Map making seems to be an increasingly popular pastime in the Middle East these days.
The Palestinians claim they prepared their mapped vision of the two-state solution but Prime Minister Benjamin Netanyahu has refused to look at it. Foreign Minister Avigdor Lieberman is reportedly preparing maps that will give Palestinians an interim state on land they already control but no more. Now a leading Washington think tank has unveiled a series of maps detailing proposals for drawing Israeli-Palestinian borders.
The central question in all this cartography is what to do about nearly 300,000 Israelis living in some 120 West Bank settlements.
Documents released Jan. 23 by Al Jazeera show Israelis and Palestinians may have made more progress toward an agreement — at least with the prior Israeli government — than previously known, but the reality is the peace process is comatose, and each side is conditioning resumption of talks on terms it knows are unacceptable to the other.
Palestinian President Mahmoud Abbas refuses to meet with Netanyahu until Israel freezes all settlement construction, which the prime minister has rejected by sanctioning a new building spree.
The Al Jazeera documents revealed Abbas appears much more flexible on that issue in private than in public, and that may land him in big trouble with the Palestinian public to which he has made unrealistically maximalist promises not only on settlements but also on refugees, borders, Jerusalem and security.
The Washington Institute for Near East Policy (WINEP) has published a report (see it at jewishjournal.com) by senior fellow David Makovsky detailing three scenarios for redrawing borders to allow Israel to retain the maximum number of settlers in a minimum number of settlements along with 1:1 land swaps that would give Palestinians the equivalent of 100 percent of the West Bank.
“Territory is not the only issue on the peace agenda,” said Makovsky, “but a breakthrough on this issue may open the door to progress on the others.”
He estimated it could cost nearly $1 million per family to relocate settlers to inside Israel’s new borders based on the 2005 Gaza withdrawal and on a family size of 5.3 (more for smaller families).
Any West Bank withdrawal will be more complex and more traumatic than the one in Gaza that saw radical rabbis ordering their followers to resist and IDF soldiers to disobey the orders of their commanders.
In September 2005, Israel evacuated 8,500 settlers from Gaza, plus another 500 from the northern West Bank, at a cost of $2 billion. Five and a half years later, an estimated 70 percent still do not have permanent housing.
West Bank evacuation for civilians will cost between $11 billion and $24 billion, depending on the extent of the land swap and the number of people affected. The cost of the army and the overall redeployment will be billions more.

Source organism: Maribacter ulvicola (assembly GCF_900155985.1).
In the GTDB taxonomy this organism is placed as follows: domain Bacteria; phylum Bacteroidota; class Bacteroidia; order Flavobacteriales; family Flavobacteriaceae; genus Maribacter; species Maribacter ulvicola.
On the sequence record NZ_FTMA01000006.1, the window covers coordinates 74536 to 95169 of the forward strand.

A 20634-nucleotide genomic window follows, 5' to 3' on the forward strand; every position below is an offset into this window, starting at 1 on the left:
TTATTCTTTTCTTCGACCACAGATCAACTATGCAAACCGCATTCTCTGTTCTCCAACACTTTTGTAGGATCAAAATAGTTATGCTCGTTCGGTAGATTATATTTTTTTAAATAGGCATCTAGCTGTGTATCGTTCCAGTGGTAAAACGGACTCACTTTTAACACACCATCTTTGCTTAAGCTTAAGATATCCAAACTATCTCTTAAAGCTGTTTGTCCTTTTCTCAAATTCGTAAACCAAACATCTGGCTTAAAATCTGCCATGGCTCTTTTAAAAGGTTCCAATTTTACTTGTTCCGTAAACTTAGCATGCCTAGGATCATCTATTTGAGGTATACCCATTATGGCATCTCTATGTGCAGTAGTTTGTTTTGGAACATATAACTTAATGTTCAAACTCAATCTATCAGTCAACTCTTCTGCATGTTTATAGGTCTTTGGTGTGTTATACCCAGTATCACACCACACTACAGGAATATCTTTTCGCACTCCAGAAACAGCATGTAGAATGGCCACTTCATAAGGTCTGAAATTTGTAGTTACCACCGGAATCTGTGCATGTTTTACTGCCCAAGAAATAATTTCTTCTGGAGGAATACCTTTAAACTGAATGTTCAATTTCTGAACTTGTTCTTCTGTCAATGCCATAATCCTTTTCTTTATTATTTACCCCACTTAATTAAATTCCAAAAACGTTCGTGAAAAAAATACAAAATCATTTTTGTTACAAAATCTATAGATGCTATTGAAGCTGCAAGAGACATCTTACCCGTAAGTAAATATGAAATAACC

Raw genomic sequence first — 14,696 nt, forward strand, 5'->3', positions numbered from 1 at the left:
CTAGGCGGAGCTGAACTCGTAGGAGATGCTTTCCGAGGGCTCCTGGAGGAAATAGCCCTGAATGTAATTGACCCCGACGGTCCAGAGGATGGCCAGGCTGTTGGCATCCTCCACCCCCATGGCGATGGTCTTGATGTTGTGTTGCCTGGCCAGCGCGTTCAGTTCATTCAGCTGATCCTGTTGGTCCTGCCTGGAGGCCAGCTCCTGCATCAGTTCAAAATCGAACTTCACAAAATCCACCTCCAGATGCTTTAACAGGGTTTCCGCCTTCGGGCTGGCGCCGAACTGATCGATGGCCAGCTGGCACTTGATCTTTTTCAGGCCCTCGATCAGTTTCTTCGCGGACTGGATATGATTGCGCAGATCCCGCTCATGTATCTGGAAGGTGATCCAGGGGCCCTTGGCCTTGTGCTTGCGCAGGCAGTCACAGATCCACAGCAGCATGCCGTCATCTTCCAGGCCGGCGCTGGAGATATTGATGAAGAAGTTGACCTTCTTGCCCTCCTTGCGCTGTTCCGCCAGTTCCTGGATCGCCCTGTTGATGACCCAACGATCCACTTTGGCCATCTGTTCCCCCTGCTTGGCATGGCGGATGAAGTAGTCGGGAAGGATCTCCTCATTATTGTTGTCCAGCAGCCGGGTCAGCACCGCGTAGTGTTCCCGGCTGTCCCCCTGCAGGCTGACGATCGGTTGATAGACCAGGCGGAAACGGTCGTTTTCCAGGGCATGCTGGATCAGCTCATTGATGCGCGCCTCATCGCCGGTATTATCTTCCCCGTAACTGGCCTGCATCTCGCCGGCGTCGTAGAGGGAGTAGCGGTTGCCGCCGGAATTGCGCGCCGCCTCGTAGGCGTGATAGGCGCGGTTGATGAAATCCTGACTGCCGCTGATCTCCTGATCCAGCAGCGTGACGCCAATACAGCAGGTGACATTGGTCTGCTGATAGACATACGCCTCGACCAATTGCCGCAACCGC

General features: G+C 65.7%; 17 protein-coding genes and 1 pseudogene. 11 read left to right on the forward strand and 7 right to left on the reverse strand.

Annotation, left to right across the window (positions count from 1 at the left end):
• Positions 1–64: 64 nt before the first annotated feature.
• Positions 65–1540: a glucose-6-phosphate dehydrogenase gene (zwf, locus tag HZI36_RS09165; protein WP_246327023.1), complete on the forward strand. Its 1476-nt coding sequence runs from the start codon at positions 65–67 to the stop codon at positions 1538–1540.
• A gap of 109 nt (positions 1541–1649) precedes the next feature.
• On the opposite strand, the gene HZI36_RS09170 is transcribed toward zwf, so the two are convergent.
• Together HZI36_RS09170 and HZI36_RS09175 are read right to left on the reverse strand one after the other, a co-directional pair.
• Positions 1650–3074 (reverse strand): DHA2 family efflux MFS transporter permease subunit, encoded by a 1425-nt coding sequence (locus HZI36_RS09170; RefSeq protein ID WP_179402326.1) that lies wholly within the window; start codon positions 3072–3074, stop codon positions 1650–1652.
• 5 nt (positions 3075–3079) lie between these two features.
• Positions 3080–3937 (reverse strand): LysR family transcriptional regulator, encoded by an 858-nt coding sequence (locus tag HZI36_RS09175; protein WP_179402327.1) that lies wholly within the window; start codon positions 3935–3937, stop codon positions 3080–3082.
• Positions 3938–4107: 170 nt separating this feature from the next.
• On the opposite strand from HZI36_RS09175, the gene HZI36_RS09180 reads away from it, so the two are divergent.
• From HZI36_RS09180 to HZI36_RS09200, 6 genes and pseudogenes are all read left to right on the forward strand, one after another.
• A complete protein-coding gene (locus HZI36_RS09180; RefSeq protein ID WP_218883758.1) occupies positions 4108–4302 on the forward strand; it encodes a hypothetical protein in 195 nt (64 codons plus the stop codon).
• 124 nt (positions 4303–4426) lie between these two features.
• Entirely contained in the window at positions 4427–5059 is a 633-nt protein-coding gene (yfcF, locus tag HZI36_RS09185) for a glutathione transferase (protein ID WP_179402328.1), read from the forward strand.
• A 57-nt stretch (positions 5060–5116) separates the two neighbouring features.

Guess who’s expected to foot the bill. You. The American taxpayer. That could create a problem. Current U.S. law prohibits spending American aid beyond the 1967 border; it was written specifically to prevent using foreign aid for settlements.
Netanyahu recently forced the United States to withdraw an offer of $3.5 billion in advanced stealth planes and other equipment in return for a 90-day settlement freeze when he insisted on deal-killing conditions. Meanwhile, senior U.S. diplomats are in Israel discussing security needs in the event of a peace agreement.
Makovsky briefed top Israeli, Palestinian and American officials on the report but declined to characterize their responses.
The WINEP scenarios envision removing most West Bank settlements (77 to 88 out of 120) but only a minority of settlers (60,000 to 94,000 out of 300,000). That’s because most settlers live in the major settlement blocs near the 1967 border, which are expected to be annexed to Israel in a peace agreement.
In a land-for-land deal, each side gets something tangible, Makovsky said. It is “not realistic” for Palestinians to demand all settlers be removed.
The Washington Institute report does not deal with the nearly 200,000 Jews who live in East Jerusalem.
Some in Congress may question why Americans taxpayers should help foot the bill to remove settlements every president has said never should have been built in the first place.
On top of that, American taxpayers will be expected to increase the hundreds of millions already going to help the Palestinian build their state. Arab leaders will be expected to chip in, but so far they’ve been more generous with pledges than checks.
I’m not arguing against withdrawal. To the contrary, I think it is long overdue and in the vital interest of Israel’s survival as a Jewish, democratic state.
But it may not be realistic to think Congress and the administration, facing unprecedented budget shortfalls and intense pressure to curb spending, will serve as the new ATM for an Israeli-Palestinian agreement.
The longer both the Palestinians and Israelis delay, the higher the price tag of peace.
Douglas M. Bloomfield is a nationally syndicated columnist.